Keep your skills current

AARP offers WorkSearch, an online skills assessment system for job seekers. It helps identify the types of jobs you may be best suited for based on your work interests, personality characteristics, and the work/life skills you already have. The WorkSearch system also provides skills validation tests based on a person’s assessment results and numerous free online Essential Skills courses, which can be used to help to upgrade the skills needed to increase your qualifications. Another valuable site from the Labor Department is Career OneStop, which provides more information on training programs.

Use websites designed to help boomers

Some boomers may not have had to update their resumes or write a cover letter in 30 years so they might need help with this. They may not have learned how to network using social media. To do all this, they should refer to some websites designed specifically to assist boomers: has a section entitled “careers at 50+” seeks to bring together employers with older job seekers. has lots of valuable information to help seniors with their career plans. has numerous resources for boomers and older workers looking for new jobs and career-change strategies and tactics. lists jobs and other ways of earning money. You can search job listings, post your resume, register for e-mail job alerts, use a jobs-wanted tool and find useful resources for mature workers. is a job site designed to help baby boomers and older workers in finding employment. Job seekers can search job listings, find a collection of career articles and resources, and listings of local job fairs across the country. is a career resource site for older job seekers that has lots of age-related career content, from resume writing to job search strategies. They also have a career and education section to assist boomers who are considering a career or job transition. has information for searching for a job and starting your own business, among other resources for seniors. is a site which offers articles and resources to help a person find a new career after ending a current career.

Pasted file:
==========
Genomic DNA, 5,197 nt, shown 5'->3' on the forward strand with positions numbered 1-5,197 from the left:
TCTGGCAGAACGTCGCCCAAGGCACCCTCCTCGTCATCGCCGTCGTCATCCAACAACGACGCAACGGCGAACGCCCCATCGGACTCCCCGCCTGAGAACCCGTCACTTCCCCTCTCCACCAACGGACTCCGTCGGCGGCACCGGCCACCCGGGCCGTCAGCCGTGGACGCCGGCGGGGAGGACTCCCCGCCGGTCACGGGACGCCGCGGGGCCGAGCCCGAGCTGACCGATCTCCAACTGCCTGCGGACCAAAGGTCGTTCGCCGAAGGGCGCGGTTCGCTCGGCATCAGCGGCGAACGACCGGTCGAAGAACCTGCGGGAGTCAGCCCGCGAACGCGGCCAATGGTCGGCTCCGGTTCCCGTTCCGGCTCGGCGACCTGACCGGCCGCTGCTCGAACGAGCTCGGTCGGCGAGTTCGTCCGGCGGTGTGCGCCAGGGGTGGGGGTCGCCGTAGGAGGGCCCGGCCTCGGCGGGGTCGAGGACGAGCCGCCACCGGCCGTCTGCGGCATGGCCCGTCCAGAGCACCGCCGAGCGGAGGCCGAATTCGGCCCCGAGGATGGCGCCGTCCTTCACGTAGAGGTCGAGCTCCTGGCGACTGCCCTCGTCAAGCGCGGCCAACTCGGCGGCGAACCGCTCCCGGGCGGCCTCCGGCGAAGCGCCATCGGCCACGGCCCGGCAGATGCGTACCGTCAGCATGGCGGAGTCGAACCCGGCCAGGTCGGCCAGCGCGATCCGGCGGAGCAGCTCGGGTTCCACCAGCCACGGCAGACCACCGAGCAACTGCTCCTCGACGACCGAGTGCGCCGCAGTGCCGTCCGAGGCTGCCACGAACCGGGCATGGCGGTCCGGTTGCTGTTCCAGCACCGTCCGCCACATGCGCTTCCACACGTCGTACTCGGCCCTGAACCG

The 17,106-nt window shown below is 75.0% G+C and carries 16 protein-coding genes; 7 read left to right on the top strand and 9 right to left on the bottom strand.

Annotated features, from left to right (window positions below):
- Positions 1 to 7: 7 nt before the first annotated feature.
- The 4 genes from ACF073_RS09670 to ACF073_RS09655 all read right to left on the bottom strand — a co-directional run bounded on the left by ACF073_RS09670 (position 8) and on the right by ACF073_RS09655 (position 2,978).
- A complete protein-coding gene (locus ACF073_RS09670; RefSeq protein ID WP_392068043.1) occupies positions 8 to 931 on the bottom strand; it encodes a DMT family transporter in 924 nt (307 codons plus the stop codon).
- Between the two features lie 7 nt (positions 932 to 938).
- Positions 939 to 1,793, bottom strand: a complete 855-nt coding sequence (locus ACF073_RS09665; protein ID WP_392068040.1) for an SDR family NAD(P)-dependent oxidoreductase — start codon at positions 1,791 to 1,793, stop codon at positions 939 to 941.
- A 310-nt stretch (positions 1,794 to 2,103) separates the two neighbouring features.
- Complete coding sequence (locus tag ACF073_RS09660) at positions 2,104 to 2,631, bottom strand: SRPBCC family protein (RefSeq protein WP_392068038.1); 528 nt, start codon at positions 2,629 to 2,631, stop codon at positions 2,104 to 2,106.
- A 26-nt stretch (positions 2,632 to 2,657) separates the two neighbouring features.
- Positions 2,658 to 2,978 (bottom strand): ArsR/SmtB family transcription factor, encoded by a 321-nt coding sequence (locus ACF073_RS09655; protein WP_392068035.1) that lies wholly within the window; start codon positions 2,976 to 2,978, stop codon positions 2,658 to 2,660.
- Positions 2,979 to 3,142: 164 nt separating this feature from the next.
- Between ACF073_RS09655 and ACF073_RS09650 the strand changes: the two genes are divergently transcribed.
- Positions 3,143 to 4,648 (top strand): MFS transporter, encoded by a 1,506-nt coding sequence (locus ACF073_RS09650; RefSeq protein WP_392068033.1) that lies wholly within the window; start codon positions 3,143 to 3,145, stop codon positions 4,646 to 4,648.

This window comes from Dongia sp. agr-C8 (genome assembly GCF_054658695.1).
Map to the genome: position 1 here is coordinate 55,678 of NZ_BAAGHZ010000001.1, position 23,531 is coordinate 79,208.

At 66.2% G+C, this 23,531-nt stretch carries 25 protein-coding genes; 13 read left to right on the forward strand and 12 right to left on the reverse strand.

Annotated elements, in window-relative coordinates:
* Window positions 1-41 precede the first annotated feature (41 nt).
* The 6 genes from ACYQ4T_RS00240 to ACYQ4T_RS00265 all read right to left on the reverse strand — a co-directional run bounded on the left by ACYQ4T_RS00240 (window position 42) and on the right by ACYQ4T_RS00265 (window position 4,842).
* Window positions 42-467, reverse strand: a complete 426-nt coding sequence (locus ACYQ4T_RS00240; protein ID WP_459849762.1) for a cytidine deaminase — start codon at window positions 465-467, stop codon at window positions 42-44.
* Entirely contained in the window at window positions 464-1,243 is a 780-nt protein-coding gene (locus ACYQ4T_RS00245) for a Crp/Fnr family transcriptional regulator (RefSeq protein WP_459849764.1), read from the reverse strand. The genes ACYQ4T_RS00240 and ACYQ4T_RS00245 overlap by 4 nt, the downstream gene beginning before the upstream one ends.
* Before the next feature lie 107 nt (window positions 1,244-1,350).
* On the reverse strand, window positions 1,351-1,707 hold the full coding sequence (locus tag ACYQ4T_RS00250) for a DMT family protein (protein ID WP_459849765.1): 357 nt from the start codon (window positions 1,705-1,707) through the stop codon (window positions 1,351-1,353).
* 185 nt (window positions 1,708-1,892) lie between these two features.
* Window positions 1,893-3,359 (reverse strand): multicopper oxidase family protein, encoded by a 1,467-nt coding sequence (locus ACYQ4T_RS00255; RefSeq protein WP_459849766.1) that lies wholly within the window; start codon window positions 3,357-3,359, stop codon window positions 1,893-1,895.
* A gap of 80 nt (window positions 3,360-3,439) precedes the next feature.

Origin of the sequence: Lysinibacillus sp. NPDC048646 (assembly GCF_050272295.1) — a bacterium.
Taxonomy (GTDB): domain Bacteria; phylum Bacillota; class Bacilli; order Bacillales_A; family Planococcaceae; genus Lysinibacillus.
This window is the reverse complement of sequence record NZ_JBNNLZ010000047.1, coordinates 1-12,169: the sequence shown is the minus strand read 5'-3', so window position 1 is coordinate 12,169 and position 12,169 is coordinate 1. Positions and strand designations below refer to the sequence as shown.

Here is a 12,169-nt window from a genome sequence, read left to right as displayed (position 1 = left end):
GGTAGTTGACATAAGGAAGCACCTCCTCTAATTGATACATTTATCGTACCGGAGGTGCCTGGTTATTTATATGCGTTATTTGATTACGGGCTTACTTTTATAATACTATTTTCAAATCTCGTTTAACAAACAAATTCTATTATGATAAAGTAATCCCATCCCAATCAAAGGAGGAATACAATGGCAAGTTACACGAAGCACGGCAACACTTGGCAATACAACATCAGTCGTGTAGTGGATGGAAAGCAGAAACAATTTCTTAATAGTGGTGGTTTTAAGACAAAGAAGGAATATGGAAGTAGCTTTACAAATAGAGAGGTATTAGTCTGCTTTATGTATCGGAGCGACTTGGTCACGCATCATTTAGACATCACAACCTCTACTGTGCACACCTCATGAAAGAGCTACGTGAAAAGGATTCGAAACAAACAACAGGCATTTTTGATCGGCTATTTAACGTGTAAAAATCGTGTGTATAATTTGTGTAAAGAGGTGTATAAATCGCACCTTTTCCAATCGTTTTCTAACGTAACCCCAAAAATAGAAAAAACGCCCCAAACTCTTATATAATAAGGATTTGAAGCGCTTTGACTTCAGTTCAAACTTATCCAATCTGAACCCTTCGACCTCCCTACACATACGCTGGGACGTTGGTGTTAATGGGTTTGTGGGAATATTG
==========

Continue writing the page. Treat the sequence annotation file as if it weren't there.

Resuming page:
As many companies know, baby boomers and seniors have much to offer the workforce, whether as full-time employees, part-timers, consultants or in other creative work arrangements. Some statistics have shown that more than 50 percent of U.S. companies are willing to negotiate special arrangements for older workers just to keep them in the workplace. If you are one of these older workers, take advantage of the career resources out there, many of which are free, to get yourself set up for your next career move.


To contact any of the University of Maryland's baby boomers experts, visit

Clark School Students’ Human-Powered Helicopter Achieves Record-Breaking Flight

January 24, 2013

Lee Tune 301-405-4679

COLLEGE PARK, Md. – The Gamera human-powered helicopter team, comprised of students from the University of Maryland's A. James Clark School of Engineering, has officially had its Aug. 28, 2012, flight certified as a world record of 65.1 seconds by The Fédération Aéronautique Internationale (FAI), also known as The World Air Sports Federation.

Pilot Colin Gore, a materials science and engineering graduate student at the Clark School, was in the cockpit for the flight. The flight was accomplished in a revamped Gamera II vehicle.

With its flight in August, the Gamera team had also unofficially satisfied two of the three American Helicopter Society Sikorsky Prize competition requirements with its 65.1-second flight, staying within a 10 square meter area and hovering at two feet of altitude.

To win the Sikorsky Prize, the team must also achieve a height of three meters during a flight of at least 60 seconds that stays within the prescribed 10 square meter area. The Gamera team will continue its work toward meeting the competition requirements by increasing the altitude of its flight.

Watch the team’s record-breaking flight:


Quick Quote: Public Policy Dean Don Kettl on Debt Limit Extension

January 23, 2013

Jennifer Lynn Talhelm 301-405-4390

Don Kettl, dean of the School of Public Policy, University of Maryland:

Don Kettl"This reschedules as least one of the pending budget crises, but it also forces action on the budget, for the first time in years. The process doesn't guarantee results, but no results are possible without a process that gets a budget passed. Members of Congress won't  want to face the prospect of losing their pay, and that creates extra incentives for nudging the budget process along.

"The Republican House has passed this to turn up the heat on Democrats in the Senate, daring them not only to complete the budget process on time but also to identify—first—specific cuts to meet aggressive budget targets. It's a master stroke to put the Republicans out front on the issue of highest public visibility, and leaves to Democrats the dirty work of identifying just what programs they'd agree to cut.  In less than a month, the House Republicans have moved from a very clumsy fumble of the sequestration debate to an extremely clever effort to regain the high ground. The strategy resets the calendar, in part, and heightens the focus on which programs will survive—and which will suffer cuts."